Awake at six, slept like a rock. I could vaguely hear waves breaking, so I stayed there a bit and pretended I hadn’t checked the tide tables and see if I could sense the increasing tide. I concluded, ‘Get up, Gandalf’.
As I swing my legs over the side of the bed, I see that Willow is splayed out in front of me, stretched as far as she can stretch like some big furry living drought excluder. She obviously slept well, too. I know enough to not be tempted by the furry belly; its a greeting, not an invitation.
As I dress and do the bathroom thing, I briefly recap the previous day. Wrote two thousand words, had avocado for lunch, another beach walk (going left at the steps), fish for dinner. Watched a docu-movie about an Octopus, and a brief visit from Aunty, who was walking her brothers dog, Fender. ‘Ah, yes, the dog-cat incident. Will have to think that through,’ I thought, as I spat my toothpaste.
In the kitchen I topped up Willows water fountain and breakfast. I put on a moka pot of hazlenut coffee and sit on the couch. The sun’s about up now and there are a few dog walkers off to the left. At high tide, the beach to the right is not safely passable but there are still a few up there by the cafe.
I left a little window open last night. The air is different here. It’s not the typical full-on ocean air as you’d imagine it – the scent of salt and seaweed. It’s just different in a way I still can’t describe. It seems to have a slower energy to it, a calmer energy, a younger energy. Or maybe that’s just me. What a nice thing to be able to ponder, I ponder.
The gurgling coffee pot fills the caravan with the smell of hazlenut, which switches my reverie to my working days. Every weekend, after a week of commuting for twenty-five hours and working for forty in a toxic war-zone, I’d start the morning with a pot of this, because the aroma filled the house and felt luxurious to me. It was a Saturday ritual. But those were sad days, looking back. I was so tired by Friday I could barely function.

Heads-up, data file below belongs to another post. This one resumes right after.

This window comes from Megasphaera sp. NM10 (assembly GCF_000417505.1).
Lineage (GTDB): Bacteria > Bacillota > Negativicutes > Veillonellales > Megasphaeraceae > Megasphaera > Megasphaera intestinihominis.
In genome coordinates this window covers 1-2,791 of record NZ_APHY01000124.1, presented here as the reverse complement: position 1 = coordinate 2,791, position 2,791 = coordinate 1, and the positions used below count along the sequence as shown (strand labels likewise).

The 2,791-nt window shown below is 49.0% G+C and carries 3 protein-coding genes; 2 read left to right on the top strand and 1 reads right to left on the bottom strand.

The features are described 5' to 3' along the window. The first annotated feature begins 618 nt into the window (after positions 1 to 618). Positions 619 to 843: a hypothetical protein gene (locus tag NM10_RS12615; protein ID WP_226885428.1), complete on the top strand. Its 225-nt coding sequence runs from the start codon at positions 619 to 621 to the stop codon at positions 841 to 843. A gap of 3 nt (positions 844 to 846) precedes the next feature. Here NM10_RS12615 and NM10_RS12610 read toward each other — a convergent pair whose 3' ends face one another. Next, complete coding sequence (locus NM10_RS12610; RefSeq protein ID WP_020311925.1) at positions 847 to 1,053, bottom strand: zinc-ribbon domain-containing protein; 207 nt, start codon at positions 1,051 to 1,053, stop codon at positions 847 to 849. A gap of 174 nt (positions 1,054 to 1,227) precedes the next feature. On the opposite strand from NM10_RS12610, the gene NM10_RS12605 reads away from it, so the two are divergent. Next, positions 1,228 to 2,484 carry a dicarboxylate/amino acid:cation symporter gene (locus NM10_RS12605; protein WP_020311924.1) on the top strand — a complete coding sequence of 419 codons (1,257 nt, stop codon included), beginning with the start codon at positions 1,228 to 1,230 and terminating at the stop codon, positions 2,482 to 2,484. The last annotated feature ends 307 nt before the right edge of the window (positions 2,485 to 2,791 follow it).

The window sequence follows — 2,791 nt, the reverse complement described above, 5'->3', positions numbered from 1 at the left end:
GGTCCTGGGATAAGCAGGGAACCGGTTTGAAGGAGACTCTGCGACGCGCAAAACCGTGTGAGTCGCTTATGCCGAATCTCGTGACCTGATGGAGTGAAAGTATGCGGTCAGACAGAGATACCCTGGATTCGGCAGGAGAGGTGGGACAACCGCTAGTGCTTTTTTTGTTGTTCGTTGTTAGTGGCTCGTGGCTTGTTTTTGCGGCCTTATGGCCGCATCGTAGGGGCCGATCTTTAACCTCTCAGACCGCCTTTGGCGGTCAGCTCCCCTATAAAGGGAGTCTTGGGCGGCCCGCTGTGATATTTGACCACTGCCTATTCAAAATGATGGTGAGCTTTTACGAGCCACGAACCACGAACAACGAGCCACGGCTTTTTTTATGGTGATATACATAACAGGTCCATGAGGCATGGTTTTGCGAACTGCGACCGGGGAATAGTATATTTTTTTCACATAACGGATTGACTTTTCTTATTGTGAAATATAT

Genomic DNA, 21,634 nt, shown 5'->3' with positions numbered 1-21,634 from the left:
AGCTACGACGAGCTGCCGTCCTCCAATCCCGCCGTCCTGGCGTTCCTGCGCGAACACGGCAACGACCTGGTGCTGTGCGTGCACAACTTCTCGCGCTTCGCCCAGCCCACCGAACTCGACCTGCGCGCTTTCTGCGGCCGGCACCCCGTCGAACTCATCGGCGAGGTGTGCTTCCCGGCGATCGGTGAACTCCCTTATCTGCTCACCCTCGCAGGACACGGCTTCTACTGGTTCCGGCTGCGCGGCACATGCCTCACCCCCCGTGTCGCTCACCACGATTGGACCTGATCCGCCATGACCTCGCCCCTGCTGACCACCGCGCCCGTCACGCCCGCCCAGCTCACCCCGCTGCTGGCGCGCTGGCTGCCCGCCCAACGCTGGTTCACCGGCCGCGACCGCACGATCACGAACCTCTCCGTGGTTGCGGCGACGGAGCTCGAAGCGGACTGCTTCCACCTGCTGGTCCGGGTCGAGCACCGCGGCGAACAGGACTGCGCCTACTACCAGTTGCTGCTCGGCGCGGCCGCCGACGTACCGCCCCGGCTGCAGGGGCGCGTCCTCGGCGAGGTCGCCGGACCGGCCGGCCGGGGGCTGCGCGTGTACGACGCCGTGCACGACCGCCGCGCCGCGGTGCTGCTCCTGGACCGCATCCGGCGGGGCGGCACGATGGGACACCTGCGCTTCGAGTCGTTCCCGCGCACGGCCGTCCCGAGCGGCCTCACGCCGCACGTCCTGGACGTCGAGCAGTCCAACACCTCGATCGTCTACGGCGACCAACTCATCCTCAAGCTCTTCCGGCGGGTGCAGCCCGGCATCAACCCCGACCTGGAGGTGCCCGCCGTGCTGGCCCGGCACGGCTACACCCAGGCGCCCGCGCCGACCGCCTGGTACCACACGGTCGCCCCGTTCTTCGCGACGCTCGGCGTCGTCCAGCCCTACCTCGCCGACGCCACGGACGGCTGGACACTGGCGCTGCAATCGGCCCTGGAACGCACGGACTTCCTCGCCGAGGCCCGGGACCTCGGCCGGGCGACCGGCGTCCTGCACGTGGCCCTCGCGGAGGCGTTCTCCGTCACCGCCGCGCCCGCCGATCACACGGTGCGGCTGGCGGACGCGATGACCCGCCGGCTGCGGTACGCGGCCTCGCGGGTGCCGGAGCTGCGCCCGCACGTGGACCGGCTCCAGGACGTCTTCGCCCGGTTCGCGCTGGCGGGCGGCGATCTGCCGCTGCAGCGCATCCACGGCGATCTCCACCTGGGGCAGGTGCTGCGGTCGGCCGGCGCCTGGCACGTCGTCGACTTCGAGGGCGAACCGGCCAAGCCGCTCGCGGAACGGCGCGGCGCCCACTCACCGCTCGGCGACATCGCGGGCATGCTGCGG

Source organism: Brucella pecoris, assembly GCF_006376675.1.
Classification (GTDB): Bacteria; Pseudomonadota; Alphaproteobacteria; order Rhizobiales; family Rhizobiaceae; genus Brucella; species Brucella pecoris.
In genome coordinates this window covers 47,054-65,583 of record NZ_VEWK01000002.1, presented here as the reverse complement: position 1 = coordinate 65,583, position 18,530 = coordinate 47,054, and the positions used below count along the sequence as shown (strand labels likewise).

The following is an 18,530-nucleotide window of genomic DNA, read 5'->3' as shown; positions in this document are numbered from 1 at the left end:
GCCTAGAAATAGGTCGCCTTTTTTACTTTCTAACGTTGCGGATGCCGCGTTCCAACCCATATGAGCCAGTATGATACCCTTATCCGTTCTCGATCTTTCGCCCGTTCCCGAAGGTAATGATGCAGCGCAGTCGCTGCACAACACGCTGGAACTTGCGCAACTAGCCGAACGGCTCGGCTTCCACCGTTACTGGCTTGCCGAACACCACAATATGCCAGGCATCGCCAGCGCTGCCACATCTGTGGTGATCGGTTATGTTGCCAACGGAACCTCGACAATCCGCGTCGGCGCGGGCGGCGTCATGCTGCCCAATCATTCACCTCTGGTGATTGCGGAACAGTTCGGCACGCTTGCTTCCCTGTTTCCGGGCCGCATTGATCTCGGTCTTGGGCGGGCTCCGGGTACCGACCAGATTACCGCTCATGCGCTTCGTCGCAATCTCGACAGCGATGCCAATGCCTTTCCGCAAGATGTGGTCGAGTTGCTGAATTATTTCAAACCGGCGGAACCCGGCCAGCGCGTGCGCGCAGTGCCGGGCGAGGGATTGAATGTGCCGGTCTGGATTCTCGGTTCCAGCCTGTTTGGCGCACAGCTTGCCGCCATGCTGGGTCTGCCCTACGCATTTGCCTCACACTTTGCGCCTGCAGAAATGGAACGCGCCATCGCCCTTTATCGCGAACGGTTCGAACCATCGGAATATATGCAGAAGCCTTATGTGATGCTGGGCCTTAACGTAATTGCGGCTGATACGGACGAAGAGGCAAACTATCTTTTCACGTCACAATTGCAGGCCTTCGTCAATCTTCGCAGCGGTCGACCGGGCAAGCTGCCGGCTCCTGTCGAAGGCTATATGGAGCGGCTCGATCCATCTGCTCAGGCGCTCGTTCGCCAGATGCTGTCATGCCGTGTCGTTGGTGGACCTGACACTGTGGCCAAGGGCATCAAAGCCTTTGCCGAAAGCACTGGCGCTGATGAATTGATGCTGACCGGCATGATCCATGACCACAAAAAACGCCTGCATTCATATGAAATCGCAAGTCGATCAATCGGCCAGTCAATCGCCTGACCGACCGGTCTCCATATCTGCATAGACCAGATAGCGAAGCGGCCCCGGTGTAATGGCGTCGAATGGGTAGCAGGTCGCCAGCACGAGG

As I open the rest of the curtains and check the hammock. I decide Yes, very pleased with my word count. I pour my coffee and decide I need to start looking for an agent for this book. I know a couple.
Willow plops up onto her window hammock to check out the same view and that’s my prompt to get moving. Shoes not needed today.
The tide’s properly in now, so this morning I walk to the steps and sit down halfway down to meditate. The steps are deep so I can sit cross-legged on one step. The sound of the sea so close fills my head and I close my eyes. just listening to its rhythm. I start to focus on how the air feels going deep inwards, and how it feels leaving. I start counting my breaths. In for one, out for two, up to twenty and then re-start.
After three ‘sets’, I re-tune to open my eyes, and stretch my legs out. My feet get ever-so-slightly sprayed every time a wave breaks, although its not that rough today. Maybe it’s my imagination. Before walking back to the van and my book, I cant resist rolling up my joggers and having a paddle. I walk up and down in the water for a few minutes. It feels like ‘checking in’, like saying good morning to everything connected to the water. I kick the sand around for a bit and let my feet sink.
As I walk back to the van I remind myself that I need to ask around locally to see if there’s interest in a ‘mindful beach walk’ group I want to start up. Item number two on my new to-do list. Maybe I’ll ask in the cafe when I walk there at lunch time, after the tide makes way.